It took until November 2016 for the Scottish Government to make the momentous decision that the beavers in Scotland were there to stay and be allowed to expand their range naturally (5,6). While pointing out that this was the first time a mammal had been officially reintroduced to the UK, the overall tenor of the press release was about active management – “Species set to receive protection, but will require careful management” (6). This management, it explained, was by way of techniques up to and including lethal control that were available under the Habitats Regulations. It noted that work had begun to ensure beavers would be added to Scotland’s list of protected species, which required completion of a Habitats Regulations Assessment and a Strategic Environmental Assessment, and thus implying that protection under the Directive would be contingent on the two assessments. There was also a commitment from the Scottish Government that advice and assistance would be provided to farmers in helping them implement mitigation and prevention measures. Some interim advice on beaver management was provided almost a year later, and which stated that SNH "strongly discouraged lethal control" (7). However, the advice primarily covered highly interventionist measures like removing a lodge, blocking a burrow, and “humane dispatch”. Advice was provide for the latter on firearms and munitions, and offered this cynical wheeze that the tendency of beavers to “repair dams that have been breached makes the position of the beaver more predictable and allows for a stable firing position at an appropriate range”. Clearly, there would be no inhibition amongst rural communities to continue with their absolute intolerance of the presence of beaver, rather than learning to tolerate a certain amount of beaver influence on their land (3,8).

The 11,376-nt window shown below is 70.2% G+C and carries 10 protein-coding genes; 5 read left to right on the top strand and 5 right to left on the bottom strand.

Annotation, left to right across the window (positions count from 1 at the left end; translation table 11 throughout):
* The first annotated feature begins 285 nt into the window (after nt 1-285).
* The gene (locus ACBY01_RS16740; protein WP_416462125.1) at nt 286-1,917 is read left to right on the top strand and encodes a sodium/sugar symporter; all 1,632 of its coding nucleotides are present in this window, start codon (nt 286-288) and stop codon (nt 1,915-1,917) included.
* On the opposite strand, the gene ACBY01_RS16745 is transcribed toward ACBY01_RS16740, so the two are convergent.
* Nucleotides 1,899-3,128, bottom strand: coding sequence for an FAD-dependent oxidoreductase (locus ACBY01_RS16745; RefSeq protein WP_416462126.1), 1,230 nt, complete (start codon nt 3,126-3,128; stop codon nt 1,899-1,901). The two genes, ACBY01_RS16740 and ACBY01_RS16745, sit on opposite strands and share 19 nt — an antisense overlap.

In late 2017, the Scottish Government announced that the two assessments had been carried out, but that it was to consult over a three-month period on whether the Environmental Report of the Strategic Environmental Assessment had correctly identified potential impacts and appropriate mitigation measures in the reintroduction of beavers to Scotland (9). A Government policy statement provided a summary of events to that point, and then laid out the final requirement of a Scottish Statutory Instrument that was needed to put in place protection for beavers by adding them to Schedule 2 of the Conservation (Natural Habitats, &c.) Regulations 1994 so that they became a European Protected Species (10). It noted that it would then be an offence to kill or injure any beaver, or deliberately disturb a beaver during breeding or rearing periods, and that the breeding and resting places of beavers would also be protected. There then followed something that should at least have been in place and widely publicised when the announcement was made of the acceptance of reinstatement of beaver, if not before. The Scottish Government called on land managers to exercise restraint in managing beavers until they were given fully protected status. Advice could be sought from SNH, but that land managers were to proceed as though legal protection was in place. However, if there was evidence that this advice was not being followed on a particular landholdings, there would be the option for a Scottish Ministers to issue Nature Conservation Orders. These Orders may prohibit specified activities in specified areas and at specified times, including it was suggested prohibiting the shooting of beavers (11). Breach of such an Order is a criminal offence with a fine of up to £40,000 under summary procedure and an unlimited fine on indictment (12). At last there would appear from then on to have been some force behind the weak imprecation not to cull these beaver (see above). However, these orders refer to activities only in designated protected areas (11) and, while the River Tay Special Area of Conservation may have covered most of the beaver colonies, it would be hard to use these orders to forestall culling those beaver that may have distributed outside of it (13). I see no evidence anyway that any Nature Conservation Orders had been issued in respect of beaver being killed (14-16).